Box Set - Rolling Stone
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Box Set

Buffalo Springfield are that rarest of beasts: an influential 1960s band whose recorded legacy hasn’t been recycled into dust. Classic-rock radio stations don’t dig much deeper than their one bona fide hit, “For What It’s Worth,” preferring instead to play the songs of the band’s splintered progeny: Crosby, Stills and Nash, Poco, Neil Young and Crazy Horse, Loggins and Messina, et al. But though the Springfield lasted little more than two years and struggled to release three albums, the group contributed as much to rock & roll as its famous divorces. This long-overdue four-disc box chronicles and illuminates that contribution.

The first three discs follow the group’s recordings chronologically. Buffalo Springfield (1966) introduced a tightly drilled quintet whose music proposed the country-rock hyphen well before Dylan, the Byrds or the Flying Burrito Brothers. The songwriting was divided between second guitarist Stephen Stills (“Sit Down I Think I Love You”) and lead guitarist Neil Young (“Nowadays Clancy Can’t Even Sing”), and favored the voice of rhythm guitarist Richie Furay, often in tandem with Stills as an updated Everly Brothers. Unfortunately, inept production eliminated the subtlety and power from their debut; superb bass player Bruce Palmer was especially victimized. There was more energy and balance to Young’s “Mr. Soul” and Stills’ “Rock & Roll Woman” from Buffalo Springfield Again (1967), but the rest of the picture was becoming irreparably fragmented, with three individual writer-singers overseeing their own material and Stills challenging Young on lead guitar. The album’s pinnacle, Young’s haunting art-song collaboration with Jack Nitzsche on “Expecting to Fly,” featured no other band members. The band burned up the track so fast before hitting the wall that Last Time Around (1968) had to be pieced together for posthumous release.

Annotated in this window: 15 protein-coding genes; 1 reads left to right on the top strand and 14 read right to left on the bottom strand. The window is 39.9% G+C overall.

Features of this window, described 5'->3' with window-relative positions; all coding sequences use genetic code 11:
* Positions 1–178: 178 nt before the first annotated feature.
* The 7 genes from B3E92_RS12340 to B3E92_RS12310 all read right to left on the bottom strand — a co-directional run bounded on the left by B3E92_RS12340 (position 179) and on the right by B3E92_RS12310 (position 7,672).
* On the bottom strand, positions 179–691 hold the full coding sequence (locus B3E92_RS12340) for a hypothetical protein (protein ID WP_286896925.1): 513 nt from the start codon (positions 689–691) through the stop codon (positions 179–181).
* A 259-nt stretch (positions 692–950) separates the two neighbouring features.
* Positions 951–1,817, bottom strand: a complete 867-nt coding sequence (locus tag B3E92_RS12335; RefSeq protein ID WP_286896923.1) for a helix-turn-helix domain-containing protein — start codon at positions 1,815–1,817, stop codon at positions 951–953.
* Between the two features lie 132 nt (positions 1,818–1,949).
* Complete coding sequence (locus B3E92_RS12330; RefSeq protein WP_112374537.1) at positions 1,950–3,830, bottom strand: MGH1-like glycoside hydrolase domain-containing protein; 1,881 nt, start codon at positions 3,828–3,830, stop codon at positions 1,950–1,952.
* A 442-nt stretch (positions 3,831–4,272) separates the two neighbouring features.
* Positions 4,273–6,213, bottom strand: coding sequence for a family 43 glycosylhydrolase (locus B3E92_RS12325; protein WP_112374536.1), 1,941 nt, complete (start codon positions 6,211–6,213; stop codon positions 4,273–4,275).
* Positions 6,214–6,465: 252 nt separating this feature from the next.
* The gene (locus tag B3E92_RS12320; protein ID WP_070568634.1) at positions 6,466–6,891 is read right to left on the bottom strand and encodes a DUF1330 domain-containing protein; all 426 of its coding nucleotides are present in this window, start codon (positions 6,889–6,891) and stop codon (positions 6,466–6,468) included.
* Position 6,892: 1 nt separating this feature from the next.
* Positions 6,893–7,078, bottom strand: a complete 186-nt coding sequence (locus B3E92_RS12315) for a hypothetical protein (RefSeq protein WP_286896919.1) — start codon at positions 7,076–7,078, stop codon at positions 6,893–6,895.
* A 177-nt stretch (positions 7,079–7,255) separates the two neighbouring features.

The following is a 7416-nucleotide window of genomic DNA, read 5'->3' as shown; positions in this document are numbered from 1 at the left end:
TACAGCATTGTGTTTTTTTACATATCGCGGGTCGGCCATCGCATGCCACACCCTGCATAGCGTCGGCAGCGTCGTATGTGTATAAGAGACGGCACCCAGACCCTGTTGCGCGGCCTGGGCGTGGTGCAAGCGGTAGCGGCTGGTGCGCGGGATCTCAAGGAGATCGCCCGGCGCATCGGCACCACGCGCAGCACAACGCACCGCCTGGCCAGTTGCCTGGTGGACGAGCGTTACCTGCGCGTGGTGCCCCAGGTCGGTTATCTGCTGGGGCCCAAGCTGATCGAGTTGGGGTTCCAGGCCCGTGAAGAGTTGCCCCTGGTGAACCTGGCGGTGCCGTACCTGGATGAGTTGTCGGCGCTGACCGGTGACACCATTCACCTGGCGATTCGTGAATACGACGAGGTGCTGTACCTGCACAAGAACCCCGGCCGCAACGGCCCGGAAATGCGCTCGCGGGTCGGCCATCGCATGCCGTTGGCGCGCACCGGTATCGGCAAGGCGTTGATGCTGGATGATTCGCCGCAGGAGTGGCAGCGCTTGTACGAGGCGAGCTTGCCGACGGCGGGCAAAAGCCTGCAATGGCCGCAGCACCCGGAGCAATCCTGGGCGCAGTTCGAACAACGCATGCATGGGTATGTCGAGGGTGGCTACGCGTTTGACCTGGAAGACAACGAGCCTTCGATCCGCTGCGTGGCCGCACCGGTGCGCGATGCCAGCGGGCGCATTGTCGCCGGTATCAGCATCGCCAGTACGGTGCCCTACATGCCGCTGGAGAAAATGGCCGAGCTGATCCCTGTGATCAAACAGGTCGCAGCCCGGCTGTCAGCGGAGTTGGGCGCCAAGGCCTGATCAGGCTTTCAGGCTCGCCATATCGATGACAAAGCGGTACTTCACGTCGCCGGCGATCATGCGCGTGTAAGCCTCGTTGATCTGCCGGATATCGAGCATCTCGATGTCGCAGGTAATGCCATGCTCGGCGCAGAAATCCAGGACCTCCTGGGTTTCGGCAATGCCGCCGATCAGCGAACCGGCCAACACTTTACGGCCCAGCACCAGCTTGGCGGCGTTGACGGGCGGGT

Sadly, few tapes have surfaced to document the ferocity of the band’s stage performances. Box Set collects the few developed songs that didn’t make the albums (though they’ve rightly nixed the clumsy nine-minute “Bluebird” that leaked out some years back). The thirty-seven unreleased tracks include alternate takes and mixes, sometimes superior solo demos (Stills’ “Four Days Gone,” Furay’s “Sad Memory”), instrumentals (Young’s twisty “Falcon Lake [Ash on the Floor]”), and songs we would encounter later in their careers (“Round and Round and Round” and “Old Laughing Lady” from Young). The set’s only real flaw is the redundant Disc Four, which reprises the first two albums. Buffalo Springfield were a great American band done in by their overabundance of talent. They went from being an inspired idea straight to a cherished memory without letting themselves, or us, linger too long over the magic they made in between. Now is our chance.

In This Article: Buffalo Springfield


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